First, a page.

This much I know Luka Bloom

Irish Examiner - Weekend - - Upfront - In con­ver­sa­tion with Hi­lary Fen­nell

I still re­mem­ber the strange feel­ing of bond and con­nec­tion I had the mo­ment I first held a gui­tar, aged nine.

I’m 52 now and still get the same feel­ing to­day when it presses against my body.

As a child, I liked be­ing on stage, but that rock n roll cliché you hear, of peo­ple throw­ing up be­fore they go on stage, is kind of true. It never got quite that bad for me but if I’m hon­est it’s only in the last 15 years of so that I’ve been able to feel re­laxed in front of au­di­ences. I’m a so­cia­ble loner.

I re­ally like peo­ple and l love in­ter­act­ing with them but in or­der to do what I do, I need plenty of quiet time. Long pe­ri­ods of such time are spent not writ­ing any­thing at all. This means that ev­ery time I go to the well in search of the songs, I feel ter­ri­fied, but this is the feel­ing I’m af­ter: it pro­tects me from the dread of re­peat­ing my­self. The trait I most ad­mire in oth­ers is kind­ness.

As some­one who wants to write songs for a liv­ing, I need to be on the out­side of things. The word out­sider can have neg­a­tive con­no­ta­tions but I don’t think I suf­fer from ‘ter­mi­nal unique­ness’ any more than the next per­son. I don’t take it all too se­ri­ously. We’re all in this to­gether. I’ve had a cou­ple of chal­lenges so far. One is an is­sue which af­fected my whole fam­ily: the pre­ma­ture pass­ing of my dad, who left my mother a widow at 33.

She raised six of us on her own and that fa­mil­iar chal­lenge spilled on to later life for me when I took to the drink for a while not even aware that the two things were con­nected.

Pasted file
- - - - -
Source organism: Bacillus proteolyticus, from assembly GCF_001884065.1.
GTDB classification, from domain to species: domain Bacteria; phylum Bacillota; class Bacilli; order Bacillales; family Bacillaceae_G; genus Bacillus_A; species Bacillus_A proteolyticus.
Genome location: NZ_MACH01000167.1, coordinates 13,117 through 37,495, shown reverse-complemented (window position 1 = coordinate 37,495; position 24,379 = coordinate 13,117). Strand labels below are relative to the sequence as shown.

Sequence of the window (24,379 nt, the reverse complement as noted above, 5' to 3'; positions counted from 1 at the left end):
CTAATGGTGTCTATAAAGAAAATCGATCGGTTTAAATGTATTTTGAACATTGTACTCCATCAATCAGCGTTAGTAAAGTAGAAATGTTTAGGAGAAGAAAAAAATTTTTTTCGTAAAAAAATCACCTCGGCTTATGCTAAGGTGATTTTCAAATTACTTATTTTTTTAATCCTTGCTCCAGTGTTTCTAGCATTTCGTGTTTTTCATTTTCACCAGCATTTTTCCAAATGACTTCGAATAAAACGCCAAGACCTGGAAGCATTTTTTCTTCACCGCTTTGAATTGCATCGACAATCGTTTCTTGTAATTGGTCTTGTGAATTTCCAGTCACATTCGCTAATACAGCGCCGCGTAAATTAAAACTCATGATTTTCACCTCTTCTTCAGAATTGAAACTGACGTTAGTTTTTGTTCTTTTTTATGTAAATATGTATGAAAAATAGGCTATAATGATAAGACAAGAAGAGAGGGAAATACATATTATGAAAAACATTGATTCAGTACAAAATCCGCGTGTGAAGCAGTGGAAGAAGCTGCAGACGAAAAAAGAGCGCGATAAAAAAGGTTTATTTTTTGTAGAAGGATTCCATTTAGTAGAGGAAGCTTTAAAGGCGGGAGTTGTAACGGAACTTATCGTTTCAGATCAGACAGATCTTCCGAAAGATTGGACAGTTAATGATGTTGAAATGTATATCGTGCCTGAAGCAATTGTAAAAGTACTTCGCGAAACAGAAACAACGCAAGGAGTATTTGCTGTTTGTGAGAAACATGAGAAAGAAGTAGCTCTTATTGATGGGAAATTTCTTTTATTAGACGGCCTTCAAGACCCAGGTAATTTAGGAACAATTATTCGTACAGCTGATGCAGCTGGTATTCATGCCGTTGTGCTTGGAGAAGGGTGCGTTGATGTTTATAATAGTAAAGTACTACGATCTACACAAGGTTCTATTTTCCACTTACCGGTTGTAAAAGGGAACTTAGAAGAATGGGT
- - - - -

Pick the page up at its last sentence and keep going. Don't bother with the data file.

When I turned 27, that was a piv­otal year for me. Peo­ple had been point­ing things out to me, about my drink­ing. But it wasn’t un­til a guy I didn’t know very well took me aside af­ter see­ing me in ac­tion one night and said, ‘you do re­alise you are go­ing to kill your­self if you con­tinue like this?’ At first I was an­gry, but he was right, and he was so brave. That burst me wide open.

My idea of mis­ery is hav­ing a job. It has been one of the mo­ti­vat­ing fac­tors in my life since I was 15, al­though I like to think I work hard at my mu­sic.

Barry Moore is who I am and Luka Bloom is what I do, it’s a brand for my work and is all about the songs.

Hav­ing Christy Moore for an older brother has been more of an in­spi­ra­tion to me than any­thing else. There were pe­ri­ods of frus­tra­tion of course, it’s in­evitable, when he was ris­ing to fame in Planxty and Mov­ing Hearts, but all the chal­lenges were to do with my­self and my at­ti­tude.

Our mother had a huge in­flu­ence on all of her chil­dren - she was pro­foundly de­cent and it was a pri­or­ity for her that we would re­main close.

What ir­ri­tates me most about other peo­ple is de­nial. I find it es­pe­cially frus­trat­ing that at a time when cli­mate change is so se­ri­ous and po­ten­tially fa­tal, that so many choose to re­main in de­nial about it.

I live out­side Lis­can­nor, in County Clare. I moved here from Kil­dare for many rea­sons – the sea, the Bur­ren, the lime­stone walks and the mu­si­cal­ity of the peo­ple.

I guess I feel like part of the com­mu­nity no mat­ter where I am. I even felt that way when I lived in New York in the early 90s.

I have no idea if there is an af­ter life. I don’t give time to think­ing about it. I re­gard liv­ing in the now as be­ing the most spir­i­tual act any­one can do. I don’t al­ways do it, re­gret or shame for the past of­ten steps in the way of be­ing present, but I be­lieve one’s jour­ney is largely a jour­ney for peace.

The les­son so far has been, don’t take your­self too se­ri­ously, do the work and for­give as quickly as pos­si­ble – your­self in­cluded.

Luka Bloom’s lat­est al­bum ‘Refuge’ is out now and is avail­able, along with de­tails of up­com­ing tour dates, on www.luk­abloom.com

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